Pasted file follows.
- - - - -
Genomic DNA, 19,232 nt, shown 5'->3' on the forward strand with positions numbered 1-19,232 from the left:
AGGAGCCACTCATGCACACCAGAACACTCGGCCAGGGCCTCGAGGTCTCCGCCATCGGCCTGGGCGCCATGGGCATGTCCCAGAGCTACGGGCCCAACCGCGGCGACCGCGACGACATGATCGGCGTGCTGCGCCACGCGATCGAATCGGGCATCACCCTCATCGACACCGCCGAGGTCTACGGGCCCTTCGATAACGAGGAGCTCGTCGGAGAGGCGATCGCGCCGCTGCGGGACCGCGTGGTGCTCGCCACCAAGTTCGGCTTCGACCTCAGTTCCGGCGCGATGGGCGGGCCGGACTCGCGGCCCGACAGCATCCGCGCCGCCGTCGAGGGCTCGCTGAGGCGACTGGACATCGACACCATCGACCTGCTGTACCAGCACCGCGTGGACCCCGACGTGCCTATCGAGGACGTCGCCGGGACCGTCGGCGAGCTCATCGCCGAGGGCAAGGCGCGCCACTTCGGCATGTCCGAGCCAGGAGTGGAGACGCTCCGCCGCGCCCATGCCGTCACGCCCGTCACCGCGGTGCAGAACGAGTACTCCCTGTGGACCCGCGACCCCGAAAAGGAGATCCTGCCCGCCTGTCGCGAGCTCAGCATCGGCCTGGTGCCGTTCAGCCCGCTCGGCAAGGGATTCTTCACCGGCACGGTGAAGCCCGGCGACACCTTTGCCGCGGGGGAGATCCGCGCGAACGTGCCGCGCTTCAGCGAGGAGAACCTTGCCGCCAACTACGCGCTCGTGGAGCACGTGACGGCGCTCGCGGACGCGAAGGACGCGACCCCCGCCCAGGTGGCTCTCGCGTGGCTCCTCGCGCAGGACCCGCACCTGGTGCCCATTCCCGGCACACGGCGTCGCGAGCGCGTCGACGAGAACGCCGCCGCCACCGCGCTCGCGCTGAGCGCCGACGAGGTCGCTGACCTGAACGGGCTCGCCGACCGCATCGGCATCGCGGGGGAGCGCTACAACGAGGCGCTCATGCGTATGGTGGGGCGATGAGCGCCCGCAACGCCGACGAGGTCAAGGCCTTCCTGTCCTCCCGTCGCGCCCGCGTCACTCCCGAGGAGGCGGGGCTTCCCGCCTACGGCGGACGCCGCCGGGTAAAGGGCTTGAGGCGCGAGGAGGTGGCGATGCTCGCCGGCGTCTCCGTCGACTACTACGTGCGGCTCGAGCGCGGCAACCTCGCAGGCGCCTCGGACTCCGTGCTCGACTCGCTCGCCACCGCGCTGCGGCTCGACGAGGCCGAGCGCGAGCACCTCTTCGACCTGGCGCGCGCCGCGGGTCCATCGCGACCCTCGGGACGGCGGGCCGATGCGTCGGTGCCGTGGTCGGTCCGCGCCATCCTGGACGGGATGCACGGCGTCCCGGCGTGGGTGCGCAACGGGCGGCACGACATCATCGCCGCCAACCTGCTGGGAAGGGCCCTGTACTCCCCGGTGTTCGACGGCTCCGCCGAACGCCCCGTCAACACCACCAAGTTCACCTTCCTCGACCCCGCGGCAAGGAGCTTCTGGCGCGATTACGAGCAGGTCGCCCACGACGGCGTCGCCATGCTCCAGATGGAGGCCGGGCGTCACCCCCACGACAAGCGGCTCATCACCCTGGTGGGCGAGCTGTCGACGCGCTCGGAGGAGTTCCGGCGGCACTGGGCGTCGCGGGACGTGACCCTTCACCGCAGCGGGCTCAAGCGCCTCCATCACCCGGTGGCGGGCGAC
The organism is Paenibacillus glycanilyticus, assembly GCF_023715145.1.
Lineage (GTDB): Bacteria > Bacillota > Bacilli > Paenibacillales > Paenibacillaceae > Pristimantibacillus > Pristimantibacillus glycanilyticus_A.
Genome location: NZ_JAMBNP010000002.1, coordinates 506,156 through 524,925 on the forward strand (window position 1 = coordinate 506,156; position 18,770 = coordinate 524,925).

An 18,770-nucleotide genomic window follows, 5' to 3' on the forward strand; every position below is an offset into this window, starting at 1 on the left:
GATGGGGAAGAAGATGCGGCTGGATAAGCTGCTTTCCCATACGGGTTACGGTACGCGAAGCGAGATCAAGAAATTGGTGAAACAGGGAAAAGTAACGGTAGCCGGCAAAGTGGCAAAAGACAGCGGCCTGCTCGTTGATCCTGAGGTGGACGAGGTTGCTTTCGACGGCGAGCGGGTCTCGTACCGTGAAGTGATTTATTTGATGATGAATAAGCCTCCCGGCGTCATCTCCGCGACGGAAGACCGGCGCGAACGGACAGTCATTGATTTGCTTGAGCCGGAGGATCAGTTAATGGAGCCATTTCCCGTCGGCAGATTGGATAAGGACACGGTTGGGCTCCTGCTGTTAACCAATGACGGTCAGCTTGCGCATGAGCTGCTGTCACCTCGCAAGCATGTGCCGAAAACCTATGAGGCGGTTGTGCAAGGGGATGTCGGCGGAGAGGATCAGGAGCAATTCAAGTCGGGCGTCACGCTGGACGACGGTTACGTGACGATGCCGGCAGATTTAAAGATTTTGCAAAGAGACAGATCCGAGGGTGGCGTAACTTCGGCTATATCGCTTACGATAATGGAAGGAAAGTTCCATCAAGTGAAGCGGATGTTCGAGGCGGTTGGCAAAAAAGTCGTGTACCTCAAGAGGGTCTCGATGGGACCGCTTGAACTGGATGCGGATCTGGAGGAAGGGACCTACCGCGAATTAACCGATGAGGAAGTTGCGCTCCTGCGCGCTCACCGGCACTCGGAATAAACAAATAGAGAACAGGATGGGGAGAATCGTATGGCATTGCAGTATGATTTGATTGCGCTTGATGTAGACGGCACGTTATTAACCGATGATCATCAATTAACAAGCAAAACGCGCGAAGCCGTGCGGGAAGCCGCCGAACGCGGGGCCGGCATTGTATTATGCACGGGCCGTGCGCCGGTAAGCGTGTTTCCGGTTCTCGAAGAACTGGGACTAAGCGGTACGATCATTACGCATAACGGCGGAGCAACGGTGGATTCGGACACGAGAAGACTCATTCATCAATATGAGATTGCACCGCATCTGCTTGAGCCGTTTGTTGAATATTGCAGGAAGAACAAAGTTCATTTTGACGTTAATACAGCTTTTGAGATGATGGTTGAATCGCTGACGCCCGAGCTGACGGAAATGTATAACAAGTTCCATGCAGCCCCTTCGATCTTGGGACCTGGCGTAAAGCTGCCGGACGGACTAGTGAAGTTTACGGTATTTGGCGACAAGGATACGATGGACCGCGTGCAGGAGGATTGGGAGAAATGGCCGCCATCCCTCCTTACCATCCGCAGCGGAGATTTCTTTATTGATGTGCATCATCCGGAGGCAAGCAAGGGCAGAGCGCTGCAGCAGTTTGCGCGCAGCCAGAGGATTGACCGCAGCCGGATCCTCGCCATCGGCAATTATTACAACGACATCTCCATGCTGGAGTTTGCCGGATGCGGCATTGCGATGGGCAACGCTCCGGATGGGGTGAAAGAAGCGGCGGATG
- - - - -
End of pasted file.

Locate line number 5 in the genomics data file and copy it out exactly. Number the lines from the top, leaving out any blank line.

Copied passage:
Genome location: NZ_JAMBNP010000002.1, coordinates 506,156 through 524,925 on the forward strand (window position 1 = coordinate 506,156; position 18,770 = coordinate 524,925).